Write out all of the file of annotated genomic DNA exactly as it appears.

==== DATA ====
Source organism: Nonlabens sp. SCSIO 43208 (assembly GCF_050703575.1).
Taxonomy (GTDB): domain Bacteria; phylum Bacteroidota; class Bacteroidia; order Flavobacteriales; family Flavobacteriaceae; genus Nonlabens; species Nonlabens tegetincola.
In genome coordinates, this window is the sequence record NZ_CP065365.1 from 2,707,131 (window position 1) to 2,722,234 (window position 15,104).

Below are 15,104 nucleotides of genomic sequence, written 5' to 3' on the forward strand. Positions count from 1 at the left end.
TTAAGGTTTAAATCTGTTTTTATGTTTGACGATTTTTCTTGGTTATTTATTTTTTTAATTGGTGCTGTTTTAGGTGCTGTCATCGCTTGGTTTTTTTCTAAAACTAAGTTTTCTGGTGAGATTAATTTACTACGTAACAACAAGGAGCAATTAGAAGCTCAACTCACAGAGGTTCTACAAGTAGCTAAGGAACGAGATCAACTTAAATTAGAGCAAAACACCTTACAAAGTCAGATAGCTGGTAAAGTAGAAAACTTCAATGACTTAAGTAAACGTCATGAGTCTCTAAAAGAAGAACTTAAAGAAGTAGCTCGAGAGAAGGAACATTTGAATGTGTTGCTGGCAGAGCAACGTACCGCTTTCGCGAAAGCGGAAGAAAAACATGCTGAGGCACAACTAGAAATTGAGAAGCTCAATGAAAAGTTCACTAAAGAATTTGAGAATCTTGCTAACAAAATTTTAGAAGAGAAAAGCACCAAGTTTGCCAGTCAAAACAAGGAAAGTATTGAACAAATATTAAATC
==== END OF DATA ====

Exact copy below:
Source organism: Nonlabens sp. SCSIO 43208 (assembly GCF_050703575.1).
Taxonomy (GTDB): domain Bacteria; phylum Bacteroidota; class Bacteroidia; order Flavobacteriales; family Flavobacteriaceae; genus Nonlabens; species Nonlabens tegetincola.
In genome coordinates, this window is the sequence record NZ_CP065365.1 from 2,707,131 (window position 1) to 2,722,234 (window position 15,104).

Below are 15,104 nucleotides of genomic sequence, written 5' to 3' on the forward strand. Positions count from 1 at the left end.
TTAAGGTTTAAATCTGTTTTTATGTTTGACGATTTTTCTTGGTTATTTATTTTTTTAATTGGTGCTGTTTTAGGTGCTGTCATCGCTTGGTTTTTTTCTAAAACTAAGTTTTCTGGTGAGATTAATTTACTACGTAACAACAAGGAGCAATTAGAAGCTCAACTCACAGAGGTTCTACAAGTAGCTAAGGAACGAGATCAACTTAAATTAGAGCAAAACACCTTACAAAGTCAGATAGCTGGTAAAGTAGAAAACTTCAATGACTTAAGTAAACGTCATGAGTCTCTAAAAGAAGAACTTAAAGAAGTAGCTCGAGAGAAGGAACATTTGAATGTGTTGCTGGCAGAGCAACGTACCGCTTTCGCGAAAGCGGAAGAAAAACATGCTGAGGCACAACTAGAAATTGAGAAGCTCAATGAAAAGTTCACTAAAGAATTTGAGAATCTTGCTAACAAAATTTTAGAAGAGAAAAGCACCAAGTTTGCCAGTCAAAACAAGGAAAGTATTGAACAAATATTAAATC